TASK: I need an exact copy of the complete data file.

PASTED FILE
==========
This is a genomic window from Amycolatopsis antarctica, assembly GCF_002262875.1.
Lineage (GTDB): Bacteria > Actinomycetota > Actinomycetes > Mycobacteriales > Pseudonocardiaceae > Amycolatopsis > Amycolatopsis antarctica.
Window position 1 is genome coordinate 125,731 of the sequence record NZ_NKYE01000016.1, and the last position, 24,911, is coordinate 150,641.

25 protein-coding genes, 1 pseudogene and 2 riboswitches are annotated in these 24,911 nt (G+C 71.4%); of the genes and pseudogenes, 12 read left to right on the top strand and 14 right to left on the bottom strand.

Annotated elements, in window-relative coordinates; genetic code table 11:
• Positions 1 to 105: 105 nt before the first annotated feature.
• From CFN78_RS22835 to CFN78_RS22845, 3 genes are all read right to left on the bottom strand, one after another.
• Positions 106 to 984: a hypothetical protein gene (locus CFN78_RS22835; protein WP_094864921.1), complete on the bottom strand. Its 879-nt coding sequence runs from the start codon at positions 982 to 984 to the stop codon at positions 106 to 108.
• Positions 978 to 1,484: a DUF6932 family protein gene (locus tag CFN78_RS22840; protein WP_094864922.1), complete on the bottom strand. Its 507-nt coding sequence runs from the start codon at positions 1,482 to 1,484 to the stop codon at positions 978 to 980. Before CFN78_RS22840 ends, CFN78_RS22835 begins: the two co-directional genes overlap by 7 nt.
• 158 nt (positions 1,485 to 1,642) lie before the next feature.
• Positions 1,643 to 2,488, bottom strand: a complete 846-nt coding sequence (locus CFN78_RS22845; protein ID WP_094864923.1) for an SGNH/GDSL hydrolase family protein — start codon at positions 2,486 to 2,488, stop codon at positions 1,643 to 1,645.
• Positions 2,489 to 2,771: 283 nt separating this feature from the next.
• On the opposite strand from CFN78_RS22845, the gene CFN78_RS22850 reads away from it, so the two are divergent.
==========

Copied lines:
This is a genomic window from Amycolatopsis antarctica, assembly GCF_002262875.1.
Lineage (GTDB): Bacteria > Actinomycetota > Actinomycetes > Mycobacteriales > Pseudonocardiaceae > Amycolatopsis > Amycolatopsis antarctica.
Window position 1 is genome coordinate 125,731 of the sequence record NZ_NKYE01000016.1, and the last position, 24,911, is coordinate 150,641.

25 protein-coding genes, 1 pseudogene and 2 riboswitches are annotated in these 24,911 nt (G+C 71.4%); of the genes and pseudogenes, 12 read left to right on the top strand and 14 right to left on the bottom strand.

Annotated elements, in window-relative coordinates; genetic code table 11:
• Positions 1 to 105: 105 nt before the first annotated feature.
• From CFN78_RS22835 to CFN78_RS22845, 3 genes are all read right to left on the bottom strand, one after another.
• Positions 106 to 984: a hypothetical protein gene (locus CFN78_RS22835; protein WP_094864921.1), complete on the bottom strand. Its 879-nt coding sequence runs from the start codon at positions 982 to 984 to the stop codon at positions 106 to 108.
• Positions 978 to 1,484: a DUF6932 family protein gene (locus tag CFN78_RS22840; protein WP_094864922.1), complete on the bottom strand. Its 507-nt coding sequence runs from the start codon at positions 1,482 to 1,484 to the stop codon at positions 978 to 980. Before CFN78_RS22840 ends, CFN78_RS22835 begins: the two co-directional genes overlap by 7 nt.
• 158 nt (positions 1,485 to 1,642) lie before the next feature.
• Positions 1,643 to 2,488, bottom strand: a complete 846-nt coding sequence (locus CFN78_RS22845; protein ID WP_094864923.1) for an SGNH/GDSL hydrolase family protein — start codon at positions 2,486 to 2,488, stop codon at positions 1,643 to 1,645.
• Positions 2,489 to 2,771: 283 nt separating this feature from the next.
• On the opposite strand from CFN78_RS22845, the gene CFN78_RS22850 reads away from it, so the two are divergent.